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Baby with the Bathwater



BABY WITH THE BATHWATER, Raven Theatre. Toxic parenting is Christopher Durang's target in this 80-minute one-act, a case history of cruelly dysfunctional child rearing.

The whining, selfish mother is a frustrated novelist, the father an unemployed alcoholic. Both want a divorce but endure each other in order to destroy their child. They're sure it's a girl--though it's not--and name "her" Daisy, sing her bloodcurdling lullabies, entrust her to a sadistic nympho nanny, and fail to protect her from chemical, biological, and physical catastrophes. Not surprisingly, Daisy evolves from a catatonic/manic toddler into a therapy-craving adult who changes names and sex partners, spends 13 years in college, and finally and uncertainly sires his own offspring. But the final scene offers some hope that he learned from the mistakes of his idiot parents.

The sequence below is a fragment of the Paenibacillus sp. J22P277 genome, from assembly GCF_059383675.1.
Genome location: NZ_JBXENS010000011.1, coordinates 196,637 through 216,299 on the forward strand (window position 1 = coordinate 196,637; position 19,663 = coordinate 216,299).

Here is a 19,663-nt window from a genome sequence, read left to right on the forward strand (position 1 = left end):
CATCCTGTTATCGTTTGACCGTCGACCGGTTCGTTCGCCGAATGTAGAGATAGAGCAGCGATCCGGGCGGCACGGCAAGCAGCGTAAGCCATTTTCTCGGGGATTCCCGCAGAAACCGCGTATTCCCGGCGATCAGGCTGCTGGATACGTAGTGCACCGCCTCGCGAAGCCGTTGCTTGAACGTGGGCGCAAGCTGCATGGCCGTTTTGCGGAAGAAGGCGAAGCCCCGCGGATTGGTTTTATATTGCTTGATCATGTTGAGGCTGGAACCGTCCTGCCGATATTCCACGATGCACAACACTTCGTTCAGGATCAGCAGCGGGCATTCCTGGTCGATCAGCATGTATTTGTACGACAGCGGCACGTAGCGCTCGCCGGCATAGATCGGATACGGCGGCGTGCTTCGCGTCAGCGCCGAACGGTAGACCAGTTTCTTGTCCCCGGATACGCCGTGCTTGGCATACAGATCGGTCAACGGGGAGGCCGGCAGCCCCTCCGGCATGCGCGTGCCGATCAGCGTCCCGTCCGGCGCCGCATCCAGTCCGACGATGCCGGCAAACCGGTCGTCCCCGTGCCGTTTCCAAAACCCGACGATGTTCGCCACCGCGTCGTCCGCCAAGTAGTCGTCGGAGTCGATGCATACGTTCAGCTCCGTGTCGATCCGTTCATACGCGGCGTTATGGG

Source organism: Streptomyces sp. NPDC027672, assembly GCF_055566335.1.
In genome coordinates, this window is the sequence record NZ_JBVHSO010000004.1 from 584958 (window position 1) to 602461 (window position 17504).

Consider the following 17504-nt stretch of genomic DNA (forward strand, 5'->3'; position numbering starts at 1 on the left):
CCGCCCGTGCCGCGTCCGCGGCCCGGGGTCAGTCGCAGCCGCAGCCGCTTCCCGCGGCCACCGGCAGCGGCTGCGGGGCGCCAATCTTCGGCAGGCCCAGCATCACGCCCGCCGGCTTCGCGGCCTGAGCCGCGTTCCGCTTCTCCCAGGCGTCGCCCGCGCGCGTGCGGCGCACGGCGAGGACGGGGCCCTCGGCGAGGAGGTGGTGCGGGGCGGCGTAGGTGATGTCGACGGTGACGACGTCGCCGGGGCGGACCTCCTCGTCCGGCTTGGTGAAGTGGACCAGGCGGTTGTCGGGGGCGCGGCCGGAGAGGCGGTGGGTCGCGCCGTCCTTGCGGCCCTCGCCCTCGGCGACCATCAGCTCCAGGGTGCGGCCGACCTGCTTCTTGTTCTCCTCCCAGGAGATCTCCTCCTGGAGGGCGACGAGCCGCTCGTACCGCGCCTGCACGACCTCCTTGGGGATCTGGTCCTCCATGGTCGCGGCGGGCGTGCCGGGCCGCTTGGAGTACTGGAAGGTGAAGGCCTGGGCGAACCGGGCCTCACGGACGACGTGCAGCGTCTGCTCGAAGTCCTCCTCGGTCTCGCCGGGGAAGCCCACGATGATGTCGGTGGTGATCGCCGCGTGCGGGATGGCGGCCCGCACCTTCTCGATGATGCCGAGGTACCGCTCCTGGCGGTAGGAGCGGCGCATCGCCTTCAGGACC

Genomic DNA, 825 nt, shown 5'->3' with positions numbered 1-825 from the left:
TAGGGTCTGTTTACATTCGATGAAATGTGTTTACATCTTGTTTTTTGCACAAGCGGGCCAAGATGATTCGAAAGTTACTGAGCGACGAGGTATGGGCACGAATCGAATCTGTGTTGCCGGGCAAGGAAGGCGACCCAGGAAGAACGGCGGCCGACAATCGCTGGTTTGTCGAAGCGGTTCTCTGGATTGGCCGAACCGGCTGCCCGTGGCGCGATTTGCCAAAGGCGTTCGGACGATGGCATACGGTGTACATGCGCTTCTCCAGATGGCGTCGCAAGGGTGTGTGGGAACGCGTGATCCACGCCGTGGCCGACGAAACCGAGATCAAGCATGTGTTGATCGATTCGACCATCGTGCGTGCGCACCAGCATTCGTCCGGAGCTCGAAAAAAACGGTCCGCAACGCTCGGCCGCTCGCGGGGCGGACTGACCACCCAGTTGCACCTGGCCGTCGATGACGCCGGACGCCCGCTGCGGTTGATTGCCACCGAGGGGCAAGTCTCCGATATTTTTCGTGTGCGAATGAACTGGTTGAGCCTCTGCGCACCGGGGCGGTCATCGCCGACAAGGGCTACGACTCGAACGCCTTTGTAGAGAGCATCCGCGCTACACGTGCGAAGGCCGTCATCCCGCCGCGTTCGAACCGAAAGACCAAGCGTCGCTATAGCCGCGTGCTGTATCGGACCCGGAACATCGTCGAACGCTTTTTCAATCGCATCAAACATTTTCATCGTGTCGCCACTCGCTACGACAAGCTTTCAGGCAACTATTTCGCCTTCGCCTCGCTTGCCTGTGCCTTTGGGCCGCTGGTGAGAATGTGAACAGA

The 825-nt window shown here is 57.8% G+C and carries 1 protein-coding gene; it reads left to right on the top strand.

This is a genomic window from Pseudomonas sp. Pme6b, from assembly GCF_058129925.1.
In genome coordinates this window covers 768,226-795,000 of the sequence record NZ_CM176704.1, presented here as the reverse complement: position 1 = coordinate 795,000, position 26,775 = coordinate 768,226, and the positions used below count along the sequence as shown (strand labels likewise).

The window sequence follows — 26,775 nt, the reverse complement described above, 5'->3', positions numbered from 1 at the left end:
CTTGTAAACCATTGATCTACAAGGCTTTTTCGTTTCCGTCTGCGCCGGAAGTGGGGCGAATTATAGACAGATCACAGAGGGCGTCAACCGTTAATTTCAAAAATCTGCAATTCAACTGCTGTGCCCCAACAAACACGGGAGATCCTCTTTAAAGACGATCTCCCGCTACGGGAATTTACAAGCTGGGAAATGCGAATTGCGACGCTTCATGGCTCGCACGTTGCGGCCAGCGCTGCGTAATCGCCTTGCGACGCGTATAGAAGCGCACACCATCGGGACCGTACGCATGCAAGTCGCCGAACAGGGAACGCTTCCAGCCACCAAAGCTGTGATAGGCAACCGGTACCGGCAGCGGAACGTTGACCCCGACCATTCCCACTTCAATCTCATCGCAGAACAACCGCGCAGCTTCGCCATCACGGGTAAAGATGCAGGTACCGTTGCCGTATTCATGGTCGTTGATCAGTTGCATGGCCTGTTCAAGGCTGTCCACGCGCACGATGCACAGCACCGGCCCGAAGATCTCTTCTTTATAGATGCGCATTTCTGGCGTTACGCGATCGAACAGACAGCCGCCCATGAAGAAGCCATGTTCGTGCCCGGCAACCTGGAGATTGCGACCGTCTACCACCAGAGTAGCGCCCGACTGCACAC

Their treatment of Daisy is really child abuse, a fact that sours and dates this comedy. Director Catherine Davis seems to sense this problem and underplays the script's manic meanness and go-for-broke slapstick. Unfortunately, when cartoon characters begin to feel pain, they lose not only laughs but life. Sarah Ahmad and Sean Cooper are too deliberate to offer stylized caricatures of the perverse parents; instead they just seem dangerously stupid, while Liz Fletcher lacks the comic ability to lighten the nanny's grotesqueries. The actors who profit from Davis's approach are Heidi Mages, wrenching as the schoolteacher who sees the damage done to Daisy, and Dominic Conti, whose fractured Daisy poignantly tries to pick up his own pieces.

--Lawrence Bommer

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